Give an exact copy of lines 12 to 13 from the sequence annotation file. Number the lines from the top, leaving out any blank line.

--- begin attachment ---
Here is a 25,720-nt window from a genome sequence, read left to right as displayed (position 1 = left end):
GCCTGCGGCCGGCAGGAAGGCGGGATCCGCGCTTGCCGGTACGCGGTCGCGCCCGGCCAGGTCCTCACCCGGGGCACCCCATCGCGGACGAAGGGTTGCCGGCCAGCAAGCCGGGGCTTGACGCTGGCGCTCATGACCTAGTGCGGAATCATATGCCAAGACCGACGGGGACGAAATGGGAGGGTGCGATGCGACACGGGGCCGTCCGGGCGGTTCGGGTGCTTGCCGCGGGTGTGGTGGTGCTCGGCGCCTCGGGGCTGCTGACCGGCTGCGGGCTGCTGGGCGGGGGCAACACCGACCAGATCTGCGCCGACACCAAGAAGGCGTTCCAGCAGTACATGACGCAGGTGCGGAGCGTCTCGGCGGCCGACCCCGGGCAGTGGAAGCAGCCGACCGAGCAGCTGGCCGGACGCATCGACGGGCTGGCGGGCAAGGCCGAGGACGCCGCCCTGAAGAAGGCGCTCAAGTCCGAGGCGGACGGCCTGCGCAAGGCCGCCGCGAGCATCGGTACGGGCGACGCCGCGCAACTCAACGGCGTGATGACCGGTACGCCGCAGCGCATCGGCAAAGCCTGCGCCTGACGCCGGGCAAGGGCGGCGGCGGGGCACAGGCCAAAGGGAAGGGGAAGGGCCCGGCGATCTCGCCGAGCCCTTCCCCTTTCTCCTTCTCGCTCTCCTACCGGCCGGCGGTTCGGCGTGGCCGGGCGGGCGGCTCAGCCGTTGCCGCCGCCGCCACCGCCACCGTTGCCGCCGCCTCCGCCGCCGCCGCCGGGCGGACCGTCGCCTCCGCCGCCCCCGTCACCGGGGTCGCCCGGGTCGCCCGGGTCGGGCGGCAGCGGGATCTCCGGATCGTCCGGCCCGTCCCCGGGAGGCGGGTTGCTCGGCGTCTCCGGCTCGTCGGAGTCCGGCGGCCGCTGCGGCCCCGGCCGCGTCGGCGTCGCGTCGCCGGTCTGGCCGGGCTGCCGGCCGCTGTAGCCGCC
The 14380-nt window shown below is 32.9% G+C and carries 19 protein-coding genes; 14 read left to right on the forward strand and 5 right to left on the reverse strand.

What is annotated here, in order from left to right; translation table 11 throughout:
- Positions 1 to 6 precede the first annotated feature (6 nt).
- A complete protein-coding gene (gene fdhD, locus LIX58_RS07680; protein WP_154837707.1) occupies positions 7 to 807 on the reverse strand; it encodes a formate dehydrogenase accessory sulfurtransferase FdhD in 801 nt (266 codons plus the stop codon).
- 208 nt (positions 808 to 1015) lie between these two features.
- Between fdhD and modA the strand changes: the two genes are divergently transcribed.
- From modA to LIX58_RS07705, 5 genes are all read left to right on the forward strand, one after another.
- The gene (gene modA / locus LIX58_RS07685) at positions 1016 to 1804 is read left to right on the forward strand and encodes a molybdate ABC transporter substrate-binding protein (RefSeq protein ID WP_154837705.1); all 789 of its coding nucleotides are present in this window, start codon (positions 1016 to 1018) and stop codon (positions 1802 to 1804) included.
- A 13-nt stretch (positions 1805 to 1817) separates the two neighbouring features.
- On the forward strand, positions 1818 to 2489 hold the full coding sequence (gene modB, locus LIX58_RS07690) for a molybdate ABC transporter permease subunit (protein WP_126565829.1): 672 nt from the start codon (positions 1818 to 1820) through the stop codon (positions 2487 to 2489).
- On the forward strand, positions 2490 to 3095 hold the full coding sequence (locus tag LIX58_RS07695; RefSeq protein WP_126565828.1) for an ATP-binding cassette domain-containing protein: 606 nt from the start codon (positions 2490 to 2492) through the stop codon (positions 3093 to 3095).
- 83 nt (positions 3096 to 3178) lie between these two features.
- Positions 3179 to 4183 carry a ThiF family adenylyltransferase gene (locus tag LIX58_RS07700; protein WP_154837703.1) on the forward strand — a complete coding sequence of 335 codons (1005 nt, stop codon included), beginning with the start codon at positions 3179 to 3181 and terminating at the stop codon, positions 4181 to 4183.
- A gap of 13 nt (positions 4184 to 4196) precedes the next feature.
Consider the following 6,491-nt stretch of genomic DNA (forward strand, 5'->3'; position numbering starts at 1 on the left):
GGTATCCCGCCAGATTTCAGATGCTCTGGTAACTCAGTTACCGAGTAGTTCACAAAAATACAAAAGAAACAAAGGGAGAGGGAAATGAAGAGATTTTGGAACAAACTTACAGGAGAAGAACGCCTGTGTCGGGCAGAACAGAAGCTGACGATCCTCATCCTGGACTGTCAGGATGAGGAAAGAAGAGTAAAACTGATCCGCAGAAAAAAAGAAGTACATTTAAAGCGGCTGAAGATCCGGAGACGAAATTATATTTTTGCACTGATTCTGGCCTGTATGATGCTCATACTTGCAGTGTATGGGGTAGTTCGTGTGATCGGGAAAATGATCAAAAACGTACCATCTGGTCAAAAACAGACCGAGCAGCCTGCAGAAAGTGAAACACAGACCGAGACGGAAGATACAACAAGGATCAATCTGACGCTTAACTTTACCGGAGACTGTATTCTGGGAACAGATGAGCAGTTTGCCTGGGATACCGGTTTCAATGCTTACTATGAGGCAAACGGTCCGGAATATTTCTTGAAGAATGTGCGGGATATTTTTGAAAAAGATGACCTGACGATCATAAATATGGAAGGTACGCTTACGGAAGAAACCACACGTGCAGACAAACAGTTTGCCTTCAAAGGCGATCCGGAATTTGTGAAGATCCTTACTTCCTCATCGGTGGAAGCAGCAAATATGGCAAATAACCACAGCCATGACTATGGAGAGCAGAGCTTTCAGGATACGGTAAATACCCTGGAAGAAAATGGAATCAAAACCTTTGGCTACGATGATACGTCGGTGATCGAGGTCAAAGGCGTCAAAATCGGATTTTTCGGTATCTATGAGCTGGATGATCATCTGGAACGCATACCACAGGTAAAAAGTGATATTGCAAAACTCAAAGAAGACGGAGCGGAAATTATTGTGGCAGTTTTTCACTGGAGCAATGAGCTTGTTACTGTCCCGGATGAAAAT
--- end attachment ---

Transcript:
- On the forward strand, positions 1818 to 2489 hold the full coding sequence (gene modB, locus LIX58_RS07690) for a molybdate ABC transporter permease subunit (protein WP_126565829.1): 672 nt from the start codon (positions 1818 to 1820) through the stop codon (positions 2487 to 2489).
- On the forward strand, positions 2490 to 3095 hold the full coding sequence (locus tag LIX58_RS07695; RefSeq protein WP_126565828.1) for an ATP-binding cassette domain-containing protein: 606 nt from the start codon (positions 2490 to 2492) through the stop codon (positions 3093 to 3095).